How Body Language Can Impact the Impression You Make

bodylanguage

What you say and how you say it is incredibly important. But there’s another type of language that can make or break a scenario without you even having to open your mouth. Body language is the unspoken cues we give off. They tell people if we’re feeling afraid, confident, sad, or a myriad of other emotions. They can impact the impressions we leave behind in our professional and personal lives. If you’d like to make a positive change in the silent messages you give off to others, read on for some interesting facts about body language!

Your body knows before your brain

As adults, most of us are probably pretty good at masking our feelings. We smile to be polite, keep a straight face to hide when we’re peeved, and use expressions to empathise with how others are feeling. As it turns out, it’s a little harder to mask our emotions with our body. According to experts, the body is excellent at showing emotional intent. In fact, whatever you’re feeling will show up first in your body and will take a few nanoseconds to register in your mind. So, if you’re feeling cold or hungry, your body will take a specific stance (like crossing your arms) before your brain even knows what’s going on. I guess the body knows best?

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Your confidence comes across in your language

Job interviews are notoriously stressful situations. No matter how much of a veteran you are at them, they can be incredibly intimidating. So, why not make a good impression with your body language? Experts say presenting confident body movements can give the impression that you are someone who is in complete control. Sit all the way back in the chair? Use your hands when talking and keep both feet planted on the ground. (Crossing your legs gives the impression that you are trying to make yourself smaller.) Another great move is to lean forward, with your shoulders down and your chest high. This demonstrates both confidence and interest in whatever your interviewer is saying!

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Your Superwoman (or Superman) helps

In this TED talk, Amy Cuddy talks about a study in which individuals were asked to spend a few minutes holding stances that invoked both confidence and lack thereof. High-power poses were shown to raise the test subjects’ testosterone levels. And when they completed the subsequent job interview, they were rated more likely to get hired. The fascinating aspect of this is that it’s about the body language or poses you take on before even entering that interview room. Two minutes in the bathroom standing in Superwoman or Superman mode can dramatically change the impact you have when you enter a high-stress situation. Not only does it make you feel more powerful, but it gives the person on the other end the impression that you have confidence.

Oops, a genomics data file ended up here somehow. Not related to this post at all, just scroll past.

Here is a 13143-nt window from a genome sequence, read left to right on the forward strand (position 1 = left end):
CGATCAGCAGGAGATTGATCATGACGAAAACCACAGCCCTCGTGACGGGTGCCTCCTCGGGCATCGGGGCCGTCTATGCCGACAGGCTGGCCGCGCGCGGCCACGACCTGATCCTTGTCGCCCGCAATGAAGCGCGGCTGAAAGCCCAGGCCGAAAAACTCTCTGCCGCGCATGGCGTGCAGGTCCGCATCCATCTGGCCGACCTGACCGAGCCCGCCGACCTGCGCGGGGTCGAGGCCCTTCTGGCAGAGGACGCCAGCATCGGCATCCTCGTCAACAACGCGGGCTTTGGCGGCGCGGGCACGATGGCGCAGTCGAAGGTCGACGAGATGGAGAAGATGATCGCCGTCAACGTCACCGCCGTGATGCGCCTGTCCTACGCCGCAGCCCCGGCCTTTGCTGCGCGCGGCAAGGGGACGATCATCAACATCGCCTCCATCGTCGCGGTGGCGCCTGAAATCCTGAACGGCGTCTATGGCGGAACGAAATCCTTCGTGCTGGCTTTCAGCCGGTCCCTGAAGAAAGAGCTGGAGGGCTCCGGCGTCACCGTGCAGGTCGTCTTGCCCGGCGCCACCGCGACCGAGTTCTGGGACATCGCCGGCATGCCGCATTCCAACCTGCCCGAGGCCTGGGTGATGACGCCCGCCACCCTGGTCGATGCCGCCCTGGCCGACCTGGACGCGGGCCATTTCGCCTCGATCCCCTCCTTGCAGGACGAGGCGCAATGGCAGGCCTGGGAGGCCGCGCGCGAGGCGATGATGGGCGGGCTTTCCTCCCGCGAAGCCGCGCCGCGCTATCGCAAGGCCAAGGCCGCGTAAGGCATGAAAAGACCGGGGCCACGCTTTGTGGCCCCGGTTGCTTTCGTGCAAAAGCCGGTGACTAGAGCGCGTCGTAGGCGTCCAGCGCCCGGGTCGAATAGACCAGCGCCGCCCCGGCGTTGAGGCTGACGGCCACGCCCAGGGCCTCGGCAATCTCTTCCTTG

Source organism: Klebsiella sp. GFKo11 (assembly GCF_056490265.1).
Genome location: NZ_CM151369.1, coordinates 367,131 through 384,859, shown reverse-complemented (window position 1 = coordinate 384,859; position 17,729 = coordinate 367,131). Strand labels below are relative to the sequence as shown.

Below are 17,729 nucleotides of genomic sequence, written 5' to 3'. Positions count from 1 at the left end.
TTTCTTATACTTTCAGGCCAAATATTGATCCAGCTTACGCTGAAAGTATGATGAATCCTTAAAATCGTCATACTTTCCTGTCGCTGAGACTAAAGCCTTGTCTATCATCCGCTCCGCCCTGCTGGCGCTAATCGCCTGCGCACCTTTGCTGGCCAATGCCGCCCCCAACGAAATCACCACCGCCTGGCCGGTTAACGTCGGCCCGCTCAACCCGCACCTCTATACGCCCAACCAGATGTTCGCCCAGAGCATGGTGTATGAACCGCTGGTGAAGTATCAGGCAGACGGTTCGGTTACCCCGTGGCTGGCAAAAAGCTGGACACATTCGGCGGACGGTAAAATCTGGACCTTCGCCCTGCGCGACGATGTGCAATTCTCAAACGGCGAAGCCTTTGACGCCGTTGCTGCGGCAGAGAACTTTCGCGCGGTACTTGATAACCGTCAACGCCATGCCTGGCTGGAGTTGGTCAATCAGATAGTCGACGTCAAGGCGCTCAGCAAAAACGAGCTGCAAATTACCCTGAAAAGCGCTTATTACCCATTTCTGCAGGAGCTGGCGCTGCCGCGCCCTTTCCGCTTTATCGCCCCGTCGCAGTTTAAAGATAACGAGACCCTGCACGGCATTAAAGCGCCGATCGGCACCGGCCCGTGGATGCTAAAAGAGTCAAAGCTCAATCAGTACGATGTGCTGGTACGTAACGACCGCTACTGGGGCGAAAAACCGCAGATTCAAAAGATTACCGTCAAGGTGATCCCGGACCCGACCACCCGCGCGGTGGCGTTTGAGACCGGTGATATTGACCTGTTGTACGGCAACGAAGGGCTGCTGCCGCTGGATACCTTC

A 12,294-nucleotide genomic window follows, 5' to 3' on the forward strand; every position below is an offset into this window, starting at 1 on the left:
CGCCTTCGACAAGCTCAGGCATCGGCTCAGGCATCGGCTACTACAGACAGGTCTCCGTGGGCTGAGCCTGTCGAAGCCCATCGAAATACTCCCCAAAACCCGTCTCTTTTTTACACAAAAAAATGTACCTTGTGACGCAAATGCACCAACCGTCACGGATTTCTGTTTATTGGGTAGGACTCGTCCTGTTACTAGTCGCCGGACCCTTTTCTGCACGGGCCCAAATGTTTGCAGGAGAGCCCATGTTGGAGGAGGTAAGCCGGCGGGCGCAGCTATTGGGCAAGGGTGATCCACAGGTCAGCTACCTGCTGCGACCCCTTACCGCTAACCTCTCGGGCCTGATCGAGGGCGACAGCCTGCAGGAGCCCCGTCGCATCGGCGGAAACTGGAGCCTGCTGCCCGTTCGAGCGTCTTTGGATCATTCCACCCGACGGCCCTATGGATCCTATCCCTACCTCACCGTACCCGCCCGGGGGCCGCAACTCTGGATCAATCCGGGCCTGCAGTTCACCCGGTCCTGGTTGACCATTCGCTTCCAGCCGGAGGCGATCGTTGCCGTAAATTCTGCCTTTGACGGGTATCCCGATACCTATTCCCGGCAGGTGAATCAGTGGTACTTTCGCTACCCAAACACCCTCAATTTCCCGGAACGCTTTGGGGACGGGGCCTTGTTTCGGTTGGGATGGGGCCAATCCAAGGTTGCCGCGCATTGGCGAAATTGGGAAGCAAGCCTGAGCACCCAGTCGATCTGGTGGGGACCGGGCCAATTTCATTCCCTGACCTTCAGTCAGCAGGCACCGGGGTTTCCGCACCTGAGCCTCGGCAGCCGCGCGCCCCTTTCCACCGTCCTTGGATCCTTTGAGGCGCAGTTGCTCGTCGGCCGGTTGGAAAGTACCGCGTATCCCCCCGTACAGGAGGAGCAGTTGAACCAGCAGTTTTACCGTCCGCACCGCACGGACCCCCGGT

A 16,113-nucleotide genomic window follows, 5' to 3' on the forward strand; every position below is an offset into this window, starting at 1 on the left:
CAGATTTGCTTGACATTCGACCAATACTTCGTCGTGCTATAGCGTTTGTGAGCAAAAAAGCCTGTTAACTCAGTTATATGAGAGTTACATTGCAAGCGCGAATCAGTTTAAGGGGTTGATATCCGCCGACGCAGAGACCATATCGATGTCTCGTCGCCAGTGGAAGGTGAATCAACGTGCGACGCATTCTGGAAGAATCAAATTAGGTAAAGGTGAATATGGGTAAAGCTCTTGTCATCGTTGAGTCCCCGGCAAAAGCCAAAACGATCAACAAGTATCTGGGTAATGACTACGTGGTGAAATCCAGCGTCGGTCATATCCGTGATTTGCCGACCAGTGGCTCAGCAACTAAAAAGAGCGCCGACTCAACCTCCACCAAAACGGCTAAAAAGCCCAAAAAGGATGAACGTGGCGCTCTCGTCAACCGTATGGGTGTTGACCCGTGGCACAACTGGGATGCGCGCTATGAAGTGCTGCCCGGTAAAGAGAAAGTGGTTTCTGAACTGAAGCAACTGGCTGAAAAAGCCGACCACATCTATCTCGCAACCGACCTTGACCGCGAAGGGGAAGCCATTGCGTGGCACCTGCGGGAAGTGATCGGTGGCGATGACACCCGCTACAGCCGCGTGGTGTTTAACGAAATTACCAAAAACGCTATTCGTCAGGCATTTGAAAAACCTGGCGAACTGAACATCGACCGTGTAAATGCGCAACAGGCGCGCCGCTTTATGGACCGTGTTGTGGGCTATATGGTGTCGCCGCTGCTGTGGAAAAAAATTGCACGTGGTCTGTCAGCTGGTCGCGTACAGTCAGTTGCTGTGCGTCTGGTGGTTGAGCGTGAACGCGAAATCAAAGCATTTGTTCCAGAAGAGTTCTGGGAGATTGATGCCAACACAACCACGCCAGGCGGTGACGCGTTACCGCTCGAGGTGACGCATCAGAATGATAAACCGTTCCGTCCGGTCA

Your transformation takes time

It’s impossible for your body language to alter overnight, but if you remember to make small tweaks here and there, these can lead to huge changes in your everyday life. Make it a habit of spending a few minutes every morning in your Super-person pose before heading to office. Remember to stand up straight and put your chest forward when walking into a room. Avoid folding your hands in your lap or crossing your legs (women tend to do this more than men). Make post-it notes and leave them on your bathroom mirror or above your computer screen to constantly remind you to stand tall, not think small!

Like spoken language, body language is simply a means of communicating how you are feeling to someone else. If you don’t know which body language has a negative impact, it can feel like you’re flailing in the dark. Some good body language probably already comes naturally to you (like making eye contact when you’re talking to someone). But others may take time to learn. As with any language, practice makes perfect. So, spend some time in front of your mirror, then go out and show them to the world!

Is there a particular pose that makes you feel powerful and confident? Do you find holding that stance for a few moments before doing something stressful helps?

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